Experience of telemedicine use in a big cohort of patients with rheumatoid arthritis during COVID-19 pandemic
Artículo de revista
BMJ Publishing Group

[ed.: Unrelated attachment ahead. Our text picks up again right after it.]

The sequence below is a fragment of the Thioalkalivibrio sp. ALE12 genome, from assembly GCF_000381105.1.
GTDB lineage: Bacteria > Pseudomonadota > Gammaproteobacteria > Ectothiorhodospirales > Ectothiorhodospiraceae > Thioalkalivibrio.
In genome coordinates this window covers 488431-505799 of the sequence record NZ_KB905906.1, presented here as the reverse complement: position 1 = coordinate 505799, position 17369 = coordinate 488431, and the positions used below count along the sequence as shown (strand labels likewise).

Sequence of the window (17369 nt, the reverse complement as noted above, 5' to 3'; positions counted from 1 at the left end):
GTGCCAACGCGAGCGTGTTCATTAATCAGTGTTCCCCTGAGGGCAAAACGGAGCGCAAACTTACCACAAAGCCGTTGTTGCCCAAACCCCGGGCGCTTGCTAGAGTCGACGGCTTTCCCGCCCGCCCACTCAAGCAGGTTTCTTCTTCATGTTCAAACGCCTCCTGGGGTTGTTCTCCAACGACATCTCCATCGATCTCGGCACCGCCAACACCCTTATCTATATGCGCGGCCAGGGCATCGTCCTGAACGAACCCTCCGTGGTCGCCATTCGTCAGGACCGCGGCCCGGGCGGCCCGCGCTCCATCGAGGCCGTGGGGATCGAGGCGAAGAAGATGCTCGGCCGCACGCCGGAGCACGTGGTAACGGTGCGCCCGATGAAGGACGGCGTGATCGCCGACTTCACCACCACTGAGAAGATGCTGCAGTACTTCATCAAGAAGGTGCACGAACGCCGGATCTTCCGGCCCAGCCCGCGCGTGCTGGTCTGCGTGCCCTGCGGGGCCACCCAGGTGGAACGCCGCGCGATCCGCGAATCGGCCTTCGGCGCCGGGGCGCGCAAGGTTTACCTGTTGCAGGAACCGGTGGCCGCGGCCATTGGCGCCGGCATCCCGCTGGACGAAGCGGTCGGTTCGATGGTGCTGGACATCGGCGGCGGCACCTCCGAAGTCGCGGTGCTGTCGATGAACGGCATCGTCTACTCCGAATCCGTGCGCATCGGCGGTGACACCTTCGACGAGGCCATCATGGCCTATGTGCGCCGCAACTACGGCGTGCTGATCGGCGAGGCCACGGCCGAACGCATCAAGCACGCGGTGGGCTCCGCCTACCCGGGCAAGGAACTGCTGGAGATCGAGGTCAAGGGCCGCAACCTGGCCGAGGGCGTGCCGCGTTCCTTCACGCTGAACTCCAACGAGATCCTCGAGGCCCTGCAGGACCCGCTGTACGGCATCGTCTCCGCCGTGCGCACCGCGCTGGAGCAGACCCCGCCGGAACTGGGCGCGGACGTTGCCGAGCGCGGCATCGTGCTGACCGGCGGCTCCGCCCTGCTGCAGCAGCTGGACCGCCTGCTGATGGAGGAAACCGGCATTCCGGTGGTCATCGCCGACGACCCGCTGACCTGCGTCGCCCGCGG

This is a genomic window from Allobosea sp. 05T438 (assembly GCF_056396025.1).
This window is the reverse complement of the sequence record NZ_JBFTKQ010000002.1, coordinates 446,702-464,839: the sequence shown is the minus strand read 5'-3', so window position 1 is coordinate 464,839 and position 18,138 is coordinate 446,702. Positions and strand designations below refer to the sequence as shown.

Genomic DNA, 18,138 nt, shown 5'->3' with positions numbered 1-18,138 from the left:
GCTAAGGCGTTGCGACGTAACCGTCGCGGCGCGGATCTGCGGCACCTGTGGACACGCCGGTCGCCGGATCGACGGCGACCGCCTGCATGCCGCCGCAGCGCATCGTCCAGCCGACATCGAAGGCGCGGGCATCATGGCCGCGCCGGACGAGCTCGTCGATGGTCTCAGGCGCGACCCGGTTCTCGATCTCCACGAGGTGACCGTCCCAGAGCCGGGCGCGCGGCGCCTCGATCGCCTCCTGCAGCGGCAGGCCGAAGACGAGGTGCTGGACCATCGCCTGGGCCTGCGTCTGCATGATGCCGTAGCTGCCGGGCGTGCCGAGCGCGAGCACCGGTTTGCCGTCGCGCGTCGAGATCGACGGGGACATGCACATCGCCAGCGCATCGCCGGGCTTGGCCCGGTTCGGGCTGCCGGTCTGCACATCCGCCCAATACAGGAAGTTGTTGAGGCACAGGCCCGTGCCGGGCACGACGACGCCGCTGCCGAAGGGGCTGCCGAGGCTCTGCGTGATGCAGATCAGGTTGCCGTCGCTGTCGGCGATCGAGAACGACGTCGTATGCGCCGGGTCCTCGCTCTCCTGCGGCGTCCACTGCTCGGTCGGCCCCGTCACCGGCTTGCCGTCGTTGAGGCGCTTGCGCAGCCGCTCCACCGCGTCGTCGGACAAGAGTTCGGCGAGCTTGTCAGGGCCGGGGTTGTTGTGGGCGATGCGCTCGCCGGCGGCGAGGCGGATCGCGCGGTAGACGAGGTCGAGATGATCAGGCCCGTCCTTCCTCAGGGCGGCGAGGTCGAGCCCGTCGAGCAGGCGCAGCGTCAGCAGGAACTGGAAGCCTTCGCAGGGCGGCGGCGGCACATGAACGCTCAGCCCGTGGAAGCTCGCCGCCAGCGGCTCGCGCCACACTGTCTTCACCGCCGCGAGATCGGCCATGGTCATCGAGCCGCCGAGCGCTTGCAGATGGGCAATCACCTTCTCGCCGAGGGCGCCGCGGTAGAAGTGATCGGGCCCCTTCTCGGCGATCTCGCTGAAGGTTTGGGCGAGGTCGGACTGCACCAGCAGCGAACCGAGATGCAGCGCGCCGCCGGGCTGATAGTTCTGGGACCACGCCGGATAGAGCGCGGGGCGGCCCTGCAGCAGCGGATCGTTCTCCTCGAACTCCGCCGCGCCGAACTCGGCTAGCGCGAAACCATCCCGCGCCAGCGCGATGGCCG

We have read with interest the work of Bozzalla-Cassione et al1 published recently in your journal regarding the implementation of a telemedicine programme for patients with lupus in northern Italy. It is logical to suppose that the risk of patients with rheumatic diseases of having a more severe clinical course if they become infected with the COVID-19 infection is very high; however, although some of the reports show that there seems to be a low incidence of COVID-19 infection in patients with rheumatic disease, collaborative work with large cohorts is needed, which could show us the real incidence of COVID-19 infection in these patients and what happens with the establishment of telemedicine programmes.2–6 We show an experience in a specialised centre in Bogota, Colombia; currently, we have a cohort of 5597 patients with rheumatoid arthritis (RA) in exclusively ambulatory care. On 12 March 2020, in Colombia, the health emergency by COVID-19 was established and a week later the Ministry of Health ordered the outpatient care procedure for the population in isolation. From that moment on, our institution, carrying out the proper logistical and legal processes, proceeded to convert its ambulatory care services into care through telemedicine.
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